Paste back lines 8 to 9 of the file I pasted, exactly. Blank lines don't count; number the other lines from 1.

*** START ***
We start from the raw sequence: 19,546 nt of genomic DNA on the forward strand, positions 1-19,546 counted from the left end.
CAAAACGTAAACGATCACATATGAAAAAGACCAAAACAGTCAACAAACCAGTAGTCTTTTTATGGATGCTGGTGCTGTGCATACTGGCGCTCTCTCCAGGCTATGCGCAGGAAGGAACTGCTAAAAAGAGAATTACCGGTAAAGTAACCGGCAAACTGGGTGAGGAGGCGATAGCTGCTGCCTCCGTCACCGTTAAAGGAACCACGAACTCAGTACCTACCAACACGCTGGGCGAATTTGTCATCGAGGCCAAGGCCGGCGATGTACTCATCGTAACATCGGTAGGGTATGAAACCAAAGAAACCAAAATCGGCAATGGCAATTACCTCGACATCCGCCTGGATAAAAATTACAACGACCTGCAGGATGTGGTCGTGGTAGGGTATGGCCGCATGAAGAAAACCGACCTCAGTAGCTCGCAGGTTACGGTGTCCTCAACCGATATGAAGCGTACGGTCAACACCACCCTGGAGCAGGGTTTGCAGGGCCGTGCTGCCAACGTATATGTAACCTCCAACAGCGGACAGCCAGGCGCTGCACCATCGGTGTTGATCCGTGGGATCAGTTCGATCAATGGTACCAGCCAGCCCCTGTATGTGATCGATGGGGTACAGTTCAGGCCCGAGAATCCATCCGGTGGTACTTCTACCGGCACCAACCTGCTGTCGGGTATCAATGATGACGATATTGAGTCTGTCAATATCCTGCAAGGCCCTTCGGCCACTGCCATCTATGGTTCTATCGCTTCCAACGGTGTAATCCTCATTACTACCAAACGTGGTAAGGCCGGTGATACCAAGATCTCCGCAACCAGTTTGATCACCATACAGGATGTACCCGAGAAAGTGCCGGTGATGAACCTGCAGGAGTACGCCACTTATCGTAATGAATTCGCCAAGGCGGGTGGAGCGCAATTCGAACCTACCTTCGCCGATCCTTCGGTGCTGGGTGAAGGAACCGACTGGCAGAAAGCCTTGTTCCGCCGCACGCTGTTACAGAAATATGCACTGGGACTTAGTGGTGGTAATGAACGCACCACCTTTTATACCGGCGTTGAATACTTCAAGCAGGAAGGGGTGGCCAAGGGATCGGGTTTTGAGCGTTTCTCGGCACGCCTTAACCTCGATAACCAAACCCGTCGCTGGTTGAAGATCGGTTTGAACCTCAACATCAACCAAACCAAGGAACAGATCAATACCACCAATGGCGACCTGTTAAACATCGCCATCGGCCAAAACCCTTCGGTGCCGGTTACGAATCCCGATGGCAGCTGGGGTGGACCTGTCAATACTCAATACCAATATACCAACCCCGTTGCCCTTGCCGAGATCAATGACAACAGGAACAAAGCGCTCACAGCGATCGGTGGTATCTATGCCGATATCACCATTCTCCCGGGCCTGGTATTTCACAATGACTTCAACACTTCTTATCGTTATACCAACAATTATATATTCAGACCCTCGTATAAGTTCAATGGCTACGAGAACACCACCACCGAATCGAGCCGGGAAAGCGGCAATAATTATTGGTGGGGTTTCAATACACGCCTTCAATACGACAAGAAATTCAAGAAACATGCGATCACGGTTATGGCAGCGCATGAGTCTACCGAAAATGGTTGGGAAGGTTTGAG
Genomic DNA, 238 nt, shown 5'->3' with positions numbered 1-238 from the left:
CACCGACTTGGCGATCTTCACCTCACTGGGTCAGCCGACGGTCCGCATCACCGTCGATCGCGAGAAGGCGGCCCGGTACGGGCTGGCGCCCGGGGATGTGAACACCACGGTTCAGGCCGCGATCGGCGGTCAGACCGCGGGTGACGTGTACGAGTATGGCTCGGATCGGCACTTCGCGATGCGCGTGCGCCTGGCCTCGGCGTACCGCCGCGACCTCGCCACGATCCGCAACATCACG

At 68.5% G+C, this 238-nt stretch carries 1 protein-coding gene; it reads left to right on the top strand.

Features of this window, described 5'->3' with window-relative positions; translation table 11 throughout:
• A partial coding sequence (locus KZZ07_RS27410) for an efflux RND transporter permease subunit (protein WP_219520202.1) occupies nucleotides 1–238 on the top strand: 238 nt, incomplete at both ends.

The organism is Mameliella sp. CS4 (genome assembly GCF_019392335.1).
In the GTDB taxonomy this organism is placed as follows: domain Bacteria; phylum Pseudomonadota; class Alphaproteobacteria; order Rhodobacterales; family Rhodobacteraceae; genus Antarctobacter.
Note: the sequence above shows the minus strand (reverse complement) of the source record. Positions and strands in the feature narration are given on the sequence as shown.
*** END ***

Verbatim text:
The organism is Mameliella sp. CS4 (genome assembly GCF_019392335.1).
In the GTDB taxonomy this organism is placed as follows: domain Bacteria; phylum Pseudomonadota; class Alphaproteobacteria; order Rhodobacterales; family Rhodobacteraceae; genus Antarctobacter.